AAA Stand-Up: First-rate commercial strategy, second-rate comedy

This is the third time at the Fringe where I’m going to take the liberty to yak at you about context. Objectivity? Eh, it’s for losers…

AAA Stand Up isn’t a bad show. There are countless triple-bill stand-up showcases in the city this month and, as far as they go, this one’s pretty good. John Long plays dual roles as introducer and act, beginning with a warm, unchallenging 20mins of millennial-focused comedy that’s a little weak, but not compromised to the level of awkwardness. People laugh where they’re supposed to laugh, clap where they’re supposed to clap, sing along where they’re supposed to sing along. All good.

Colin Chadwick then takes over for an odd session delivered casually, as if recounting genuine personal stories. I assume he’s playing a character, because these tales are clearly (hopefully) false – revolving around broken, abusive relationships – and several of the jokes are excessively creepy/ bordering on the misogynistic. It’s not as if these comments are Jimmy Carr-esque offensive, they’re just casually immoral in a way that doesn’t elicit shocked laughter but discomfort. Still, the gentle delivery and lack of any truly incendiary content keep the audience good natured, laughing along to an incredibly long joke about internet search history that’s amusing if not really hilarious.

Peter Bazely ends the show with the funniest segment of the night. Playing the tried and tested trick of pretend awkwardness, the set is framed around the idea that he’s just trying to engage us for 15 minutes so that he can get paid. That allows for some fantastically funny moments, especially those involving very short, often brutal, comedic songs played on his guitar – climaxing in one including the repeated refrain of ‘bye bye bi bi-polar polar bear’ which causes some laughs. If there’s a real issue here, it’s that the comic routines complement each other too well – all three acts rely on slow, quiet routines that feign nervousness or amateur stress. The latter two acts, as well, both use this masking to conceal some pretty savage, nasty jokes that otherwise (particularly in Chadwick’s case) would come off wrong.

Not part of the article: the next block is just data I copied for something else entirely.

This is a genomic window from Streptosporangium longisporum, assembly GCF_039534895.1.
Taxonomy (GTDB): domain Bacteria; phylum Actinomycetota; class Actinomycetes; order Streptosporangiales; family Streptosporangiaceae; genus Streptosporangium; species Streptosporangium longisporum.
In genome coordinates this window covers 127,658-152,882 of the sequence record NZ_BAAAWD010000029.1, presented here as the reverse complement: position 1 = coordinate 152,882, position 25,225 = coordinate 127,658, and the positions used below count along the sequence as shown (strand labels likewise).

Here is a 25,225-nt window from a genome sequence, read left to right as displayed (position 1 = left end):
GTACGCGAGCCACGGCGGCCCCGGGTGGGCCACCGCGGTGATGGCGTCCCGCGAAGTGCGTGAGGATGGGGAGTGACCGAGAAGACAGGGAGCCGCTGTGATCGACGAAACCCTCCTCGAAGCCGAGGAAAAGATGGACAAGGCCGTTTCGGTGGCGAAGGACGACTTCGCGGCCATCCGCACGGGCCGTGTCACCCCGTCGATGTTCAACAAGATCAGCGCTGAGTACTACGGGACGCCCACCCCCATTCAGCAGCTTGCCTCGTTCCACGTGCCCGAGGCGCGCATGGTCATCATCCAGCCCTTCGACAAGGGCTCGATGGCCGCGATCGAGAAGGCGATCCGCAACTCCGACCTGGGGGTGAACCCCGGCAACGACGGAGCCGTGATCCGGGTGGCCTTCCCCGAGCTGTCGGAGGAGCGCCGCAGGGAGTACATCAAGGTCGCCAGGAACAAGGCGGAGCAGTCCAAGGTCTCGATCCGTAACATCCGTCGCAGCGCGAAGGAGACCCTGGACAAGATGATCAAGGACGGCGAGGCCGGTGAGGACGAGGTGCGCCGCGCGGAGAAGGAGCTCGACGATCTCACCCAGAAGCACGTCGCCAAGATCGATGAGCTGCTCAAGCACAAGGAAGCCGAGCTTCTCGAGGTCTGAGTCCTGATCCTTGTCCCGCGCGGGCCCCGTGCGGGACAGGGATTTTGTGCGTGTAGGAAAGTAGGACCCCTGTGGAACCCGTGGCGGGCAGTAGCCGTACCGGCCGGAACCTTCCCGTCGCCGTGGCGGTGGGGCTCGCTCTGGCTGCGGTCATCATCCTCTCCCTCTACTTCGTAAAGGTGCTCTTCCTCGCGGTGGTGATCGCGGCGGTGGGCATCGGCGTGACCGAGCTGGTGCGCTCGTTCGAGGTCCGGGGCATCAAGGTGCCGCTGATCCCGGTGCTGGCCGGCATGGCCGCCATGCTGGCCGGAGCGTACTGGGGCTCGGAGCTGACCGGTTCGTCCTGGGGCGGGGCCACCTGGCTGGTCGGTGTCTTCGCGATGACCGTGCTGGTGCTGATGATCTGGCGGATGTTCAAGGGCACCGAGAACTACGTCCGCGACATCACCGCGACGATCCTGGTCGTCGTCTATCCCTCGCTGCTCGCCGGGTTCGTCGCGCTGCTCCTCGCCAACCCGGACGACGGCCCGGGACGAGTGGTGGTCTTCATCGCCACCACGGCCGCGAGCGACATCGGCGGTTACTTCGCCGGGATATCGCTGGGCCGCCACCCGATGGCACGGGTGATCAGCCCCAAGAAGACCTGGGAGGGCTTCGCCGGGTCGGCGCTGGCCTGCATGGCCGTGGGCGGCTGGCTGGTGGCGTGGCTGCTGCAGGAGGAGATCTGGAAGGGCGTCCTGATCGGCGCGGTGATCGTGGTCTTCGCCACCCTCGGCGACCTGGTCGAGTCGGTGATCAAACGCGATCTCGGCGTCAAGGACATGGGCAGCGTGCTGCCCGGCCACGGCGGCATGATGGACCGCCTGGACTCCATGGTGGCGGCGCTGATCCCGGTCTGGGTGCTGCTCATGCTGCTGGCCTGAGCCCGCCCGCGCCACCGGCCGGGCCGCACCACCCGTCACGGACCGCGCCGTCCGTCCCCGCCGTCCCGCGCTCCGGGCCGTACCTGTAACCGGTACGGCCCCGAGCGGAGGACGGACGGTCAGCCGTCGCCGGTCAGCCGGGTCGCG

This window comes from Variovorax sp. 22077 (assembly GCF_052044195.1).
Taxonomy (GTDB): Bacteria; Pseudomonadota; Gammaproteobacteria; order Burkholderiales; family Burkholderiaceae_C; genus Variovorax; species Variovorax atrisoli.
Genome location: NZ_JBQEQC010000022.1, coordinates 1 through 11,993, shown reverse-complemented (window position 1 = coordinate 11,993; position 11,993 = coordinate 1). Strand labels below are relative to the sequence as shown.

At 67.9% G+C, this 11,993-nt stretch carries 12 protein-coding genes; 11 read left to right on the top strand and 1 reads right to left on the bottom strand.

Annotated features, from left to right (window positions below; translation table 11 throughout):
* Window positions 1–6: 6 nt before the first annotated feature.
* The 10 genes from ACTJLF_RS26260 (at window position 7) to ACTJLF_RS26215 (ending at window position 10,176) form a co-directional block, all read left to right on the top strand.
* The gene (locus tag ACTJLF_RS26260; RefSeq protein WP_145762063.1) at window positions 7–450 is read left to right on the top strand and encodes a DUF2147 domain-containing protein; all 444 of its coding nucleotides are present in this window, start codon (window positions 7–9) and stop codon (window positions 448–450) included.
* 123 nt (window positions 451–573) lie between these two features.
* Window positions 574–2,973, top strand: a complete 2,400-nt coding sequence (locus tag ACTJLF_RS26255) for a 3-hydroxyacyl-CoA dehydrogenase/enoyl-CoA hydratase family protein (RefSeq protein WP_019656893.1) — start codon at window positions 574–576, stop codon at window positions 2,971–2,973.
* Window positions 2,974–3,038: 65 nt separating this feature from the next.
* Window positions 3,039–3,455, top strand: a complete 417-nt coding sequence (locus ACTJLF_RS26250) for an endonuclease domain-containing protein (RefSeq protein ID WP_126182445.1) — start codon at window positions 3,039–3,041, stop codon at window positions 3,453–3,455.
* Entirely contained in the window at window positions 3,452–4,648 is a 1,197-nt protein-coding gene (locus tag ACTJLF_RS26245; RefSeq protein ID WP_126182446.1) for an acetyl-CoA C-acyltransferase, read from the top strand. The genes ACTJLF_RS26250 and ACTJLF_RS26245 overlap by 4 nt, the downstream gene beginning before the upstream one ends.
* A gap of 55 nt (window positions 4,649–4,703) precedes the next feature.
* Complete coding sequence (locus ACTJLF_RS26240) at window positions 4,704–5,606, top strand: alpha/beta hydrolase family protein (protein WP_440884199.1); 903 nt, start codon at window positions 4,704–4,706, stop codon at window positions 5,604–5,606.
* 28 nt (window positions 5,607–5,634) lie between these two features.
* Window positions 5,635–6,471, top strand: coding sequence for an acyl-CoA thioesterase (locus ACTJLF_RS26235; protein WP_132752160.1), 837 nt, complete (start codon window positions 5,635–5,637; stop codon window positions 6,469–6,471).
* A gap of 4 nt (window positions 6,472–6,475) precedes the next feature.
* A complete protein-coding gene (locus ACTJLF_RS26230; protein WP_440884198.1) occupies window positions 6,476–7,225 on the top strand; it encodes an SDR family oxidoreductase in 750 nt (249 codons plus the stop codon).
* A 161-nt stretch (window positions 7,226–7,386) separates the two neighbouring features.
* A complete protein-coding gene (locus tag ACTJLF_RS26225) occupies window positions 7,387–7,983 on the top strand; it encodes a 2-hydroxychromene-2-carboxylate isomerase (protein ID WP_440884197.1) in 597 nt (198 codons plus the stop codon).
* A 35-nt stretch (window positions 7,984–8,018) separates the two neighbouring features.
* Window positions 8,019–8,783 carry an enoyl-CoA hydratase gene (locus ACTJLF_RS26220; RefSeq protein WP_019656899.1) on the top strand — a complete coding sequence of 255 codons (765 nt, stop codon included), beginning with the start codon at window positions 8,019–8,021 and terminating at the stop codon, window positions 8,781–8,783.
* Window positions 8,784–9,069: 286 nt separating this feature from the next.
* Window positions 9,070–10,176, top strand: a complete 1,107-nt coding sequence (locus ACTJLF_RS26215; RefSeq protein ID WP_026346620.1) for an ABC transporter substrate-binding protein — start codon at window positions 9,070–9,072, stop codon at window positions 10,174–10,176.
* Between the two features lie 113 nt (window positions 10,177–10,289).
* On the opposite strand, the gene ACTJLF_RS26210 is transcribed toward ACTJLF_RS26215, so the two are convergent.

However, ladies and gentlemen, context. The Fringe is, you may or may not know, a many-faced beast: really an amalgamation of quite a few different festivals into one (the Assembly, the Pleasance, the Underbelly etc.). And, one of the most popular (not to mention the most important) is the free fringe. As much as I thought AAA was a perfectly fun way to spend an hour, the fact remains that you could see something just like it for nothing. I reckon that over a quarter of the shows on the free fringe are exactly like this: a comedic master of ceremonies introduces two or three up-and-coming stand-ups who present 20 minutes of their material to the audience. I’ve seen it done worse than this, sure, but I’ve seen it done the same (and better, for that matter) a hundred times over at this festival. AAA is a piece of work that costs £11.50 and, compared to other offerings at the festival, does not deliver £11.50 worth of value.

And that’s about it. AAA Stand-up gets a lot of exposure at this festival. It’s cheekily designed name means that it appears right at the top of brochures and bills; and its fantastic movie-poster inspired flyering gives the event a commercial, well-thought veneer. It is, if nothing else, a demonstration of how to sell a totally unremarkable show to a massive audience at the Edinburgh Fringe. And it’s working for them – this year, there are four of these shows every day. I applaud AAA for that; their commercial ingenuity; and, let’s not forget, for also being pretty funny. But if you walk into Espionage or the Free Sisters at about 10pm, I can almost guarantee you’ll have a better time for nothing.


James is a postgraduate law student at LSE, and London Student's Chief Arts Editor/Film Editor. He wants you to know that Christopher Nolan is overrated.

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